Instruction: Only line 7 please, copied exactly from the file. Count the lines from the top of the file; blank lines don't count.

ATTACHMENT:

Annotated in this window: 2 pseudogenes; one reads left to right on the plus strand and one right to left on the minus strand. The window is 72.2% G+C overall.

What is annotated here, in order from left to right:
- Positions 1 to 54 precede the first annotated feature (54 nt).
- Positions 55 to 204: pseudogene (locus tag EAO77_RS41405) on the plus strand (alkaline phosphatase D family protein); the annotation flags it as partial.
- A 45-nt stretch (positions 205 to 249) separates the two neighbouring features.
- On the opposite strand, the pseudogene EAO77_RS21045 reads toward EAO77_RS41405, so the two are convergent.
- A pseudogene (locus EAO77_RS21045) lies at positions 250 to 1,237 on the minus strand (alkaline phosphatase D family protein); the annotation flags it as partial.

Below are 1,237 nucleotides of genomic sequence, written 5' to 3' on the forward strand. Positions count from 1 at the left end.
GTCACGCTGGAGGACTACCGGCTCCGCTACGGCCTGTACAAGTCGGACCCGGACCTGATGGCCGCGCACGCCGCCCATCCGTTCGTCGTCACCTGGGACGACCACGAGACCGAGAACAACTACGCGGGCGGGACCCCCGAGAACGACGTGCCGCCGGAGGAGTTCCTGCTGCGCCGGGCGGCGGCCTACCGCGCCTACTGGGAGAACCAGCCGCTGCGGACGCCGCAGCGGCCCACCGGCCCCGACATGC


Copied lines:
- A pseudogene (locus EAO77_RS21045) lies at positions 250 to 1,237 on the minus strand (alkaline phosphatase D family protein); the annotation flags it as partial.